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Washington runs a simple T/E stunt up front, with 3 technique Elijah Qualls (#11) as the crasher and Mathis as the looper coming to the near A Gap. Qualls bullies through the left guard and left tackle, leaving an opening for Mathis to shoot through, but instead the linebacker stops in the gap. The edge defender notices that the right guard and center have encouraged the 1 technique into the pocket, before turning to release as blockers down the field. Sensing a middle screen coming, Mathis chucks the center to the ground, eliminating a blocker, before making a shoestring tackle of Christian McCaffrey (#5) to stop a potentially big gain. Not many defenders have the presence of mind, mid-twist, to identify a middle screen and snuff out the ball carrier.
Pass Rush – Converting Speed to Power
When you’re 6’ 2” and 255 pounds with an explosive first step off the ball, converting speed to power should be a go-to move. Mathis’s built-in leverage maximizes his power at the point of engagement against taller offensive tackles, as he explodes through contact with top-notch hand placement. Look at the push created on both of these plays by sheer bull rushes.
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On the first play Mathis lulls the right tackle to sleep with a little stutter step before exploding into his frame, eventually powering through the lineman’s inside shoulder to get a hand in the quarterback’s face.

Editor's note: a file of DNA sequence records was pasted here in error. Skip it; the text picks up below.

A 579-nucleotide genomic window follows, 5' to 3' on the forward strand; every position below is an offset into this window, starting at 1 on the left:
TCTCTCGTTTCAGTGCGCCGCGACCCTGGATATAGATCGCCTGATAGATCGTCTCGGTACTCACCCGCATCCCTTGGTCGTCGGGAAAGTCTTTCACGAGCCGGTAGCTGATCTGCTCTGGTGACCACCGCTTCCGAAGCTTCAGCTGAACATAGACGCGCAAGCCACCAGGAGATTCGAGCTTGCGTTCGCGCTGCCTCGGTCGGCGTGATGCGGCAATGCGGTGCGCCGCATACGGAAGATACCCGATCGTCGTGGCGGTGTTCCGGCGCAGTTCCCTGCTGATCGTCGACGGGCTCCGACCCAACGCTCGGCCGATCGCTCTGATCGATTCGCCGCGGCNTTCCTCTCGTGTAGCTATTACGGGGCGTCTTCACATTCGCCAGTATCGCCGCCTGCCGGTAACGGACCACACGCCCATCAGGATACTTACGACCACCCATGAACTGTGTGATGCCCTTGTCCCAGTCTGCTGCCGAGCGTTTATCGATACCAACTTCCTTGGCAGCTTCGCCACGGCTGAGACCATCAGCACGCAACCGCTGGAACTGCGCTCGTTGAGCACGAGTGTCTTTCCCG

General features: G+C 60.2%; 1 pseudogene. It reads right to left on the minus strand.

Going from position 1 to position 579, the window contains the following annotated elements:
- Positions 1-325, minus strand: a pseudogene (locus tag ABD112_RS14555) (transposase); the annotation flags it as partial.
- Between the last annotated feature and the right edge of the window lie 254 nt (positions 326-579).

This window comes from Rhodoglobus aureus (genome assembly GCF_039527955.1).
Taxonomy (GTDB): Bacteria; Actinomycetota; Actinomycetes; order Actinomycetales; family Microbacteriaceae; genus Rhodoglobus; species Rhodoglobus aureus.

On the second play, you can see Mathis’s terrific upfield burst off the ball, blowing Stanford right tackle Casey Tucker (#77) off his feet with incredible power. All Tucker can do is grab a hold of Mathis on the way down, preventing a sure sack with a penalty.
Pass Rush – Stringing Moves Together
The ability to showcase speed-to-power at a high rate opens up a bevy of options for pass rushers. But while many college edge defenders rely heavily on the bull rush, very few can transition smoothly from a power move to a finishing move. Power rushes are great to push the pocket and create chaos, but sacks only happen if pass rushers can disengage from a blocker – something Mathis does extremely well.
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In each of these plays, Mathis maneuvers from a bull rush to winning the edge, usually with a powerful rip move. Mathis’s ability to maximize his arm extension at the point of attack keeps offensive linemen from getting a hold of him, allowing for a smooth transition to his next move. Myles Garrett, for all his natural ability and technical improvements, could learn a thing or two from watching the technique on Mathis’s bull rushes.
[dt_divider style=”thick” /]Pass Rush – Bend / Flexibility to Corner